Inova’s pediatric ICU was designed for patient- and family-centered care and functionality, with space for patient, family and caregivers.
ALISO VIEJO, Calif. – April 19, 2017 – The American Association of Critical-Care Nurses (AACN) will present the ICU Design Citation to the pediatric intensive care unit (PICU) at Inova Children’s Hospital in Virginia, during the 2017 National Teaching Institute & Critical Care Exposition, Houston, May 22-25.
The PICU is part of a new $400 million, 660,000-square-foot building on the Inova Fairfax Medical Campus. The 12-story building opened in 2016 as the home for the children’s hospital, as well as Inova Women’s Hospital.
The only PICU in Northern Virginia, the unit is designed to reduce anxiety and has a bright and inviting atmosphere, featuring beach- and ocean-themed artwork. The unit has 26 beds, including eight cardiac intensive care unit beds. It also has two negative pressure rooms to isolate patients with airborne diseases.
Patient rooms are approximately 320 square feet each, large enough so that patients can receive complex care, such as bedside surgical procedures, ECMO and CRRT, without being transported to another location. Adjustable booms allow rooms to be arranged in many different configurations, with 360-degree access based on patient need and bed size/type.
Each room also has designated patient, family and caregiver spaces, and parents are encouraged to remain in the room while their child is receiving care. For staff, in-room work areas are readily equipped with a barcode scanner and other equipment, and they can use workstations outside every room to chart nearby without disturbing patients and families.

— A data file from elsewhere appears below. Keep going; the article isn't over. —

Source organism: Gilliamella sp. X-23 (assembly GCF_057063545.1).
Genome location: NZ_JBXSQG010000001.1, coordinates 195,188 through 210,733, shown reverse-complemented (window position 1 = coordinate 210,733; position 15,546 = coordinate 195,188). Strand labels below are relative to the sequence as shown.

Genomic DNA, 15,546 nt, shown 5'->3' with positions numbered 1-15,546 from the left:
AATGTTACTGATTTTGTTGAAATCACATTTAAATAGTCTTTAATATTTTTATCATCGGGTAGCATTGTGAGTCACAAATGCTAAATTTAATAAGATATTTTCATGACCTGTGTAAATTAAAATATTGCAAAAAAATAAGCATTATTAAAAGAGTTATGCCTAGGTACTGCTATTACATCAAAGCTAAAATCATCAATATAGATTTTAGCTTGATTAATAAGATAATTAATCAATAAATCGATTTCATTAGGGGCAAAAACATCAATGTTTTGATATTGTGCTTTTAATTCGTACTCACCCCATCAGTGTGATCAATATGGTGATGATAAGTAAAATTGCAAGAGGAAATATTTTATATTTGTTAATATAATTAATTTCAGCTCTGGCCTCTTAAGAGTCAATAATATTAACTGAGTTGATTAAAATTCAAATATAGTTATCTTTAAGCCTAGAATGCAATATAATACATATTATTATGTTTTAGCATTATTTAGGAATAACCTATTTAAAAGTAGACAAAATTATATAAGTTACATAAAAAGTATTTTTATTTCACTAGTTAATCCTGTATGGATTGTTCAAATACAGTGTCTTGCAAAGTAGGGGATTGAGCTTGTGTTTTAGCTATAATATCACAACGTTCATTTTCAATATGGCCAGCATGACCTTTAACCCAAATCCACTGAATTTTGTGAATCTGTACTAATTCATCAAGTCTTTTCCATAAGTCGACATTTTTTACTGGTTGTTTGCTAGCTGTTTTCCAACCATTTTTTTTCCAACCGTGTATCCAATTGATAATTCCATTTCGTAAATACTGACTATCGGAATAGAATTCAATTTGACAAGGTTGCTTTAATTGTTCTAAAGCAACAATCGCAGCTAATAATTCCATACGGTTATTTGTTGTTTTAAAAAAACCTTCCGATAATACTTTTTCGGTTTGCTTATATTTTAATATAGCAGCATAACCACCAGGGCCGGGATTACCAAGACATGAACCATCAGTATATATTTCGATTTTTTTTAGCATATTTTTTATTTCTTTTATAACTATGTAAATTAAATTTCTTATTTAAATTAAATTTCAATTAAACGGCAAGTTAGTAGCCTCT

Within the PICU, a family lounge includes space to prepare food, eat and relax, as well as a playroom, workspaces and a bathroom with showers for adults. The unit also has a Ronald McDonald Family Room for families, with a coffee maker, microwave, computer stations and comfortable seating. Extended family and friends are welcome to gather in a large waiting room outside the unit.
Four team workstations, including a dedicated Resident Team Station, are located throughout the unit so every patient room is visible from a nearby workstation.
The PICU also includes a staff lounge, training and meeting rooms, and designated office space for the medical director, nursing director and other staff.
The coveted award — co-sponsored by AACN with the Society of Critical Care Medicine, Mount Prospect, Illinois, and the Committee on Architecture for Health of the American Institute of Architects, San Francisco — recognizes intensive care units that successfully combine functional design with humanitarian care delivery.
About the National Teaching Institute & Critical Care Exposition: Established in 1974, AACN’s National Teaching Institute & Critical Care Exposition (NTI) represents the world’s largest educational conference and trade show for nurses who care for acutely and critically ill patients and their families. Bedside nurses, nurse educators, nurse managers, clinical nurse specialists and nurse practitioners attend NTI.
About the American Association of Critical-Care Nurses: Founded in 1969 and based in Aliso Viejo, California, the American Association of Critical-Care Nurses (AACN) is the largest specialty nursing organization in the world. AACN represents the interests of more than half a million acute and critical care nurses and has more than 200 chapters throughout the United States. The organization’s vision is to create a healthcare system driven by the needs of patients and their families in which acute and critical care nurses make their optimal contribution.
American Association of Critical-Care Nurses, 101 Columbia, Aliso Viejo, CA 92656-4109; 949-362-2000; www.aacn.org; facebook.com/aacnface; twitter.com/aacnme